luckypeach

luckypeach:

In The Seashore Issue, we took a trip to the Oregon coast, where we met up with a few of our friends (Portland chefs Johanna Ware, Johnny Leach, and Joshua McFadden) and took a Goonies-themed adventure: visiting the key sites where the movie was filmed, riding THE REAL JEEP from the movie right on the beach, and cooking food that honored both The Goonies and all of the seashore-y abundance of the Pacific Northwest. Joshua McFadden, of the Portland restaurant Ava Gene’s, made this dish on a portable stove out on the street in Astoria, Oregon, and we shot it on every surface possible in our hostel—on the floors of our room, other people’s rooms, closets, bathrooms, carpets, the cement outside—all while dragging around that huge clanking chain. Nobody seemed to care, or even notice.

If you can’t find some of these ingredients, don’t sweat it. Any sort of whole grain linguine will work, and it will still taste good without the fir tips. Both sea lettuce and arugula are delicious; use what you’ve got. But make sure to cook your pasta just shy of al dente, so that it can finish cooking in that sea-beer goodness without getting too soft.

Toasted Farro Linguine with Wild Mussels, Rainier, Fir Tips, Wild Watercress, and Sea Lettuce 

Makes 4 servings

+ salt
2 dozen mussels
+ extra-virgin olive oil
4 garlic cloves
1 pound farro linguine
3 big pinches red chili flake
2 handfuls fir tips, when in season
½ can Rainier (or your local cheap beer equivalent) + extra for drinking 
2 tablespoon butter
1 bunch scallions, sliced
2 handfuls watercress, preferably wild (if it’s small, add more as it will wilt down)
a handful parsley leaves, torn
a handful sea lettuces (or sub arugula, bibb lettuce, or anything green and delicious)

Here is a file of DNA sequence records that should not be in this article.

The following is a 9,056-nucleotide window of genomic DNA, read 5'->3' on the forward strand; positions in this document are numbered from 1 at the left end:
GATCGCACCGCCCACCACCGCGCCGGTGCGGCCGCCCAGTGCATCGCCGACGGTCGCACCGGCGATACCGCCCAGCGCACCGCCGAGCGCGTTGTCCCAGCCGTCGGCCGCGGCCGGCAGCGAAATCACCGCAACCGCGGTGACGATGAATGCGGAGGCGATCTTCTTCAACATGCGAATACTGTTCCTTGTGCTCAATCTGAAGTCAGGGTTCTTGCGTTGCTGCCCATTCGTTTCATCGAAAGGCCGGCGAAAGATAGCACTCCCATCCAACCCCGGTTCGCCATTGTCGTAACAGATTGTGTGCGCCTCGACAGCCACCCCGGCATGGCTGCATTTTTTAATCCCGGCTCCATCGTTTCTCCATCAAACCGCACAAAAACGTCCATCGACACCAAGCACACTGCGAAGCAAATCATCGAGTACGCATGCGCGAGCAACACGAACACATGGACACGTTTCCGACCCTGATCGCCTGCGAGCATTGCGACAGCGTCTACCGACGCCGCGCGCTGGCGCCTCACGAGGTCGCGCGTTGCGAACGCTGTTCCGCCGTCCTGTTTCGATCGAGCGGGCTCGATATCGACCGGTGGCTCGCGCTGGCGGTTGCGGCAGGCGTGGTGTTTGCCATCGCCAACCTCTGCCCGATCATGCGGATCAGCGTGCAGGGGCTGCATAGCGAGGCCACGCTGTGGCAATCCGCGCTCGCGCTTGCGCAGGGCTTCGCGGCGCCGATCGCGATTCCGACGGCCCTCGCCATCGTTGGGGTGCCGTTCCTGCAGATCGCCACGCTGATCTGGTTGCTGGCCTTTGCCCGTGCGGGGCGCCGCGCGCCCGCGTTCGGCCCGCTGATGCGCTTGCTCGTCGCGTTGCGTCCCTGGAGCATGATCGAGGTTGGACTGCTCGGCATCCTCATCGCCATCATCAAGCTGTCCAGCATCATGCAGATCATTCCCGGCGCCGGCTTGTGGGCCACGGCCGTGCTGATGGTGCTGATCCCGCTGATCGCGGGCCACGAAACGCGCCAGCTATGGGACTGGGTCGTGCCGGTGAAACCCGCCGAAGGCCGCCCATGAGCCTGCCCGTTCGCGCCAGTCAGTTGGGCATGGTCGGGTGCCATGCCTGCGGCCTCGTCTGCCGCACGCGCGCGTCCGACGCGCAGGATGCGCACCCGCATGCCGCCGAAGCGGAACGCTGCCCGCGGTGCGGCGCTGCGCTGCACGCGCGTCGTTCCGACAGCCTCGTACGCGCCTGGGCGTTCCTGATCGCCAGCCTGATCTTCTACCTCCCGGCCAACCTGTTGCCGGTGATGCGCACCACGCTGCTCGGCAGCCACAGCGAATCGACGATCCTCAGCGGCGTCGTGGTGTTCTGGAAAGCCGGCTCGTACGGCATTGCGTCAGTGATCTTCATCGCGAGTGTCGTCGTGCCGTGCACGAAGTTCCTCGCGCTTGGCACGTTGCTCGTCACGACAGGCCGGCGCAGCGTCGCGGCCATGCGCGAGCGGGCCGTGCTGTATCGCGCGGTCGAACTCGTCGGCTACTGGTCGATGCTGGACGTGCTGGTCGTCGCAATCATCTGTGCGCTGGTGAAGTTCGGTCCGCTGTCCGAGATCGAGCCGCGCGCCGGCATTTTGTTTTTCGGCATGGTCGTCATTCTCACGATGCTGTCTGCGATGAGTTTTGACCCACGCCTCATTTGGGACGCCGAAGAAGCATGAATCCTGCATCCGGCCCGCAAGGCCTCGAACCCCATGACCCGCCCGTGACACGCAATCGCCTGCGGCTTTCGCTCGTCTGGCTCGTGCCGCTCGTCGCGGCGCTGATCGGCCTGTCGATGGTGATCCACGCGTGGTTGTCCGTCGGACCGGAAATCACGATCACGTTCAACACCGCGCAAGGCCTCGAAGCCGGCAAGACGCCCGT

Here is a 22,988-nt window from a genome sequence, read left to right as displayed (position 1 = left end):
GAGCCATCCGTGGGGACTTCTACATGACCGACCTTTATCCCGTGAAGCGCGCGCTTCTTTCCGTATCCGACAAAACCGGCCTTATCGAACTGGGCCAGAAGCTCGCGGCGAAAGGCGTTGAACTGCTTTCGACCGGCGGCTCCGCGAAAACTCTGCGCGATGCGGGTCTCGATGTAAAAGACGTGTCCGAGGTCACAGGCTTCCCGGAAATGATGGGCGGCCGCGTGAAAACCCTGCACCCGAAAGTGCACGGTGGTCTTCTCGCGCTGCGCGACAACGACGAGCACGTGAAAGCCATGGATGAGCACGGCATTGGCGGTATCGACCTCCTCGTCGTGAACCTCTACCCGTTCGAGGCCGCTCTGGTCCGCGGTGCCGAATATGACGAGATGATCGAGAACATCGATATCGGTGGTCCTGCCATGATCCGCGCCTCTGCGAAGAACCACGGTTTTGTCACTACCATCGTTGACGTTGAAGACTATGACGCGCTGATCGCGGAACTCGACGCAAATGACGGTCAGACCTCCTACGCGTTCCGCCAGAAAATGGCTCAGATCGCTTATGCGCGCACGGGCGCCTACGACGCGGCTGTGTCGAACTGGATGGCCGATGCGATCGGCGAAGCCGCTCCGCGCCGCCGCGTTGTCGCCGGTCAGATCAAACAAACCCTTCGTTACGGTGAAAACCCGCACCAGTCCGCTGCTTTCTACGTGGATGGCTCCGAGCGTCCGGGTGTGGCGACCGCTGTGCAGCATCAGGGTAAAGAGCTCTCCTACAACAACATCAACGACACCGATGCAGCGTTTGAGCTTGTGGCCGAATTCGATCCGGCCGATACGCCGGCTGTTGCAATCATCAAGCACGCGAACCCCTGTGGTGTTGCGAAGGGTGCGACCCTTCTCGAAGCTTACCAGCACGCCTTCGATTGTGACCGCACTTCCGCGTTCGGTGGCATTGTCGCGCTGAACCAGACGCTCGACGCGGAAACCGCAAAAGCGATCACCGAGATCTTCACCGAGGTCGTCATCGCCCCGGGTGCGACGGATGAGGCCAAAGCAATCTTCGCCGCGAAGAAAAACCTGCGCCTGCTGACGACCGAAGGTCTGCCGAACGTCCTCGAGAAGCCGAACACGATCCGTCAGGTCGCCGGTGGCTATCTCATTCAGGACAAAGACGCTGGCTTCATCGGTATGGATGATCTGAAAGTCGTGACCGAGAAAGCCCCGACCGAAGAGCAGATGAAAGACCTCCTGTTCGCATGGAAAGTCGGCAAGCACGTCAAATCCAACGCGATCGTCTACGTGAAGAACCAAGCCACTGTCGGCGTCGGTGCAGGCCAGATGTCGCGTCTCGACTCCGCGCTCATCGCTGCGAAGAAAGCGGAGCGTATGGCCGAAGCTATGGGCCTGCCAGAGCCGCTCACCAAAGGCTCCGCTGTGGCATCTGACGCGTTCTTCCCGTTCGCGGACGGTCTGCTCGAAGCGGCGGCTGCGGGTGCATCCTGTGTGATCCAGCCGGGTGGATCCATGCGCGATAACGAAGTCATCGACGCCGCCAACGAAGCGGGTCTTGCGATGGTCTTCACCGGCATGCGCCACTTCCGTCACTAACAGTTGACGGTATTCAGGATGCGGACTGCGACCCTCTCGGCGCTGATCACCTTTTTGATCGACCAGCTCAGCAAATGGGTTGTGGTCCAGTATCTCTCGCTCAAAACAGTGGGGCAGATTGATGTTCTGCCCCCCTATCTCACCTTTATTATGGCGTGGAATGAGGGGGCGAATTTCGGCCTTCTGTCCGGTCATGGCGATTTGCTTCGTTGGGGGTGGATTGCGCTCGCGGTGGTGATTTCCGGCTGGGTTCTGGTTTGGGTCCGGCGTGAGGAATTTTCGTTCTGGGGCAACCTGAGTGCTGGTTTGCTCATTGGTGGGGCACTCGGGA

1 lemon
½ cup fresh breadcrumbs, toasted 

1. If you get all the ingredients together ahead of time, this recipe should be on the table by the time you finish one can of Rainier. Bring a big pot of water to a boil and salt aggressively—it should taste like the sea. Meanwhile, scrub and de-beard the mussels under cold water.  

2. Get a large sauté pan nice and hot and add two tablespoons of olive oil. Smash the garlic cloves with your hand and toss them into the hot oil. Do not burn the garlic. Remove from the heat if you’re in danger of doing so. Use the back of a spoon to smash the garlic into the oil.

3. Cook the pasta in the boiling salted water for 1 to 2 minutes fewer than what the package says. Stir often to prevent clumping.

4. Once the garlic is toasted but, again, not burned, add the chili flakes, mussels, and fir tips. Toss for 10 seconds, then pour in a ½ can of Rainier and cover with a lid. After a minute, the mussels should begin to open up. When most of them have opened, carefully pull them out with a spoon and set aside, doing your best to drain the sweet mussel liquor into the pan as you pull each mussel. If the pan looks particularly dry (there should be about a 1/8” of liquid), add more beer. 

5. If all has gone according to plan, your pasta should be finishing just as you reach this step. Drain the pasta and add to the mussel pan, along with the butter. Coat the noodles with buttery sea-beer goodness, taste, and adjust seasoning. If it needs salt, add a splash of pasta water. If it needs spice, add more chili flakes. 

6. Toss in the scallions, watercress, parsley, and lettuce. Toss and give it a squirt of fresh lemon. Remove from the heat, and hit with a glug of olive oil. Add back the cooked mussels, mix, garnish with breadcrumbs, and serve.

Photos by David Reamer

a member of your beloved watery love (and his name was- me!) made a variation of this and it was killer